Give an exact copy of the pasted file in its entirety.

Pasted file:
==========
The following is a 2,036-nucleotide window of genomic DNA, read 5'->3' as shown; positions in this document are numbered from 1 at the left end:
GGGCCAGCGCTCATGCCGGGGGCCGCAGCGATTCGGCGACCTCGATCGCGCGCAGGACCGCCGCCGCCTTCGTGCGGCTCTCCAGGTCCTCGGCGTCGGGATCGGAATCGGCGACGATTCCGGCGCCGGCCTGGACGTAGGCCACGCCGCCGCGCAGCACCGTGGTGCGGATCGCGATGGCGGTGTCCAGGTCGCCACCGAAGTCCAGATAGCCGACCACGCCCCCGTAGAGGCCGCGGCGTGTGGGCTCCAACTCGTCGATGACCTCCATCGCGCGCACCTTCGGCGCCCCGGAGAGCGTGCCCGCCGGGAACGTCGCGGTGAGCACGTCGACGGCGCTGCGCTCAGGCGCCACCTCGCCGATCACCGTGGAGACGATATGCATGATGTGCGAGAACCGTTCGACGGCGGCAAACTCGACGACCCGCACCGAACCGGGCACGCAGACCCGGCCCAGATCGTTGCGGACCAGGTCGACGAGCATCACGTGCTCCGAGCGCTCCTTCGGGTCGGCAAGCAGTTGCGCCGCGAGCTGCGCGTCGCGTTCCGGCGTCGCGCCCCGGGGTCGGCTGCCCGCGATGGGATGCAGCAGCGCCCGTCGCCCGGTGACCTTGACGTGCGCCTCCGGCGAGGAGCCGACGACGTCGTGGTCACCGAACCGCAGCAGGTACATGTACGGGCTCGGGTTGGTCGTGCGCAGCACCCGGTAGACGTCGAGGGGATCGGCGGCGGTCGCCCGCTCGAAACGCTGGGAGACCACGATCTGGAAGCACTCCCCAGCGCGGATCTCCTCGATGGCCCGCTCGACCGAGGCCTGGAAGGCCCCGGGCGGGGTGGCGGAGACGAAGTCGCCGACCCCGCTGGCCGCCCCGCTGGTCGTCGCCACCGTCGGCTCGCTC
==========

The following is a 2,036-nucleotide window of genomic DNA, read 5'->3' as shown; positions in this document are numbered from 1 at the left end:
GGGCCAGCGCTCATGCCGGGGGCCGCAGCGATTCGGCGACCTCGATCGCGCGCAGGACCGCCGCCGCCTTCGTGCGGCTCTCCAGGTCCTCGGCGTCGGGATCGGAATCGGCGACGATTCCGGCGCCGGCCTGGACGTAGGCCACGCCGCCGCGCAGCACCGTGGTGCGGATCGCGATGGCGGTGTCCAGGTCGCCACCGAAGTCCAGATAGCCGACCACGCCCCCGTAGAGGCCGCGGCGTGTGGGCTCCAACTCGTCGATGACCTCCATCGCGCGCACCTTCGGCGCCCCGGAGAGCGTGCCCGCCGGGAACGTCGCGGTGAGCACGTCGACGGCGCTGCGCTCAGGCGCCACCTCGCCGATCACCGTGGAGACGATATGCATGATGTGCGAGAACCGTTCGACGGCGGCAAACTCGACGACCCGCACCGAACCGGGCACGCAGACCCGGCCCAGATCGTTGCGGACCAGGTCGACGAGCATCACGTGCTCCGAGCGCTCCTTCGGGTCGGCAAGCAGTTGCGCCGCGAGCTGCGCGTCGCGTTCCGGCGTCGCGCCCCGGGGTCGGCTGCCCGCGATGGGATGCAGCAGCGCCCGTCGCCCGGTGACCTTGACGTGCGCCTCCGGCGAGGAGCCGACGACGTCGTGGTCACCGAACCGCAGCAGGTACATGTACGGGCTCGGGTTGGTCGTGCGCAGCACCCGGTAGACGTCGAGGGGATCGGCGGCGGTCGCCCGCTCGAAACGCTGGGAGACCACGATCTGGAAGCACTCCCCAGCGCGGATCTCCTCGATGGCCCGCTCGACCGAGGCCTGGAAGGCCCCGGGCGGGGTGGCGGAGACGAAGTCGCCGACCCCGCTGGCCGCCCCGCTGGTCGTCGCCACCGTCGGCTCGCTC